Each person has a different reaction to an insect bite. Some will have no significant reaction to it while there are others that react with great sensitivity to an insect bite. Common bites and stings from insects common occurs from bees, spiders, wasps, mosquitoes, hornets and fleas. When a person experiences pain in the bitten area, it is usually caused by the venom that has been injected into the skin by the insect. This usually causes an irritating reaction to the skin, but is rarely dangerous. An insect bite or sting only becomes an emergency situation when the reaction of the body to the venom results in anaphylaxis.
The material posted on this page for insect bites, stings and allergic reactions is for learning purposes only. To learn to recognize and manage allergic reactions and anaphylaxis register for a first aid class near you.
When an insect bite or sting becomes an emergency
An anaphylactic reaction to an insect bite can result to the symptoms of shortness of breath, the feeling of tightness in the throat and a fast heartbeat. Even the initial occurrence of anaphylaxis can become fatal because the symptoms can become severe and may be fatal only within minutes. If you suspect anaphylaxis, call 911 immediately and apply first aid or CPR when necessary. Angioedema can also become a dangerous reaction of the body to an insect bite or a sting. This condition occurs when a general swelling throughout the body occurs. The swelling is most prominent on the face, eyes and lips. In any situation where breathing / respiration is compromised contact EMS immediately.
Common symptoms of an insect bite
Insect bites and stings cause allergic reaction in the body and the most common symptoms that occur are the following:
- Red and warm lump
- A serious allergic reaction called anaphylaxis that require immediate medical attention. This manifests the symptoms of dizziness, muscle spasms, swelling, breathing difficulty, nausea and loss of consciousness.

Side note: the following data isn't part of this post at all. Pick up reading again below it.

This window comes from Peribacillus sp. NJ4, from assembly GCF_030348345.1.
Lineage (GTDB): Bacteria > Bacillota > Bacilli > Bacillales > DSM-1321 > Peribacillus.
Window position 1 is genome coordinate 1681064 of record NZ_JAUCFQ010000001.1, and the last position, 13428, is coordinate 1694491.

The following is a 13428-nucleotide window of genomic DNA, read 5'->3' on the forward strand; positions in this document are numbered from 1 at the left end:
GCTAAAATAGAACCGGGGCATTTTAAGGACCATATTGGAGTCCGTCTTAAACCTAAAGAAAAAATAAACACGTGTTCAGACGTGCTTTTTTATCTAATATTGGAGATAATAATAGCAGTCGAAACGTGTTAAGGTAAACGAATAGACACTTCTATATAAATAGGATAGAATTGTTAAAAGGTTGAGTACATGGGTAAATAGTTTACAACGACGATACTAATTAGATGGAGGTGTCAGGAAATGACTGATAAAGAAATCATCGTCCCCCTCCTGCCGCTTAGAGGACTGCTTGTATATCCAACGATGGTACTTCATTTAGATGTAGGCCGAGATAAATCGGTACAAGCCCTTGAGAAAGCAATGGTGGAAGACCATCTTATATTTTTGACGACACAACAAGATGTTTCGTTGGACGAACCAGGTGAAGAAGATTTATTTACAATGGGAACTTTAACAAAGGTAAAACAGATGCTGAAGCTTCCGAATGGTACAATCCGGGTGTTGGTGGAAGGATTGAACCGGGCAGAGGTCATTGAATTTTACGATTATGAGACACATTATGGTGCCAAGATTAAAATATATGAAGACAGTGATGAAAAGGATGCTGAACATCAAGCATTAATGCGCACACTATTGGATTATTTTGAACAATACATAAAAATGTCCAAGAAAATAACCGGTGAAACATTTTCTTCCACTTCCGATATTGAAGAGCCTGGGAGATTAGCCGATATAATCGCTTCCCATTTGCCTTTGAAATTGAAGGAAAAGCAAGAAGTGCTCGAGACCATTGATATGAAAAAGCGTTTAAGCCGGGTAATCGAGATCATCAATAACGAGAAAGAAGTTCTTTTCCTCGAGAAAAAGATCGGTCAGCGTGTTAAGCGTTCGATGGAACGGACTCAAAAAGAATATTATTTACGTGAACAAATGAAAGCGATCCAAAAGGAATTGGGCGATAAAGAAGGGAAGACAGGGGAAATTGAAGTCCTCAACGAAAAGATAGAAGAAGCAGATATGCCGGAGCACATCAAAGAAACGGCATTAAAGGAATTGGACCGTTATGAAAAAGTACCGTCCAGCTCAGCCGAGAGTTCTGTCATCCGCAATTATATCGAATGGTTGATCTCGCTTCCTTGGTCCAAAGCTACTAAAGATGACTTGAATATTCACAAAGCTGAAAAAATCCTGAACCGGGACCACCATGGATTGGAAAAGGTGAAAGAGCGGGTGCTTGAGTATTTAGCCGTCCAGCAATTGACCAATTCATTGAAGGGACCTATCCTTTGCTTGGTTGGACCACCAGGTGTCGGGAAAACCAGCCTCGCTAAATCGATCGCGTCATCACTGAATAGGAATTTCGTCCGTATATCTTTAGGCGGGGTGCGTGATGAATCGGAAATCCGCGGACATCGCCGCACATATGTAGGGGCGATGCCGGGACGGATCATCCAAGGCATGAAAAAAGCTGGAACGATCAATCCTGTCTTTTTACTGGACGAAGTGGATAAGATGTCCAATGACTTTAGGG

Insect bite and sting first aid management
An insect bite or sting can be avoided such as avoiding places where insects are likely to be present and wearing protective clothes and using insect repellents. However, if an insect bite or a sting occurs resulting in an emergencysituation, here are the first aid treatments that you can do:
- If you think that an insect bite is causing a more serious reaction to the skin such as a swelling that spreads throughout the body fast, severe pain or when difficulty of breathing occurs, call 911 immediately.
- Keep the person calm and remove constricted clothes.
- Remove the stinger if it remains on the skin.
- Wash the affected area with soap and water.
- If there is an epinephrine first aid kit available administer it to reduce the allergy reaction.
- If the person lost consciousness check for breathing and apply CPR when necessary until help arrives.
Mayo Clinic. Insect Bites and Stings: First Aid. Retrieved on June 13, 2014 from http://www.mayoclinic.org/first-aid/first-aid-insect-bites/basics/art-20056593.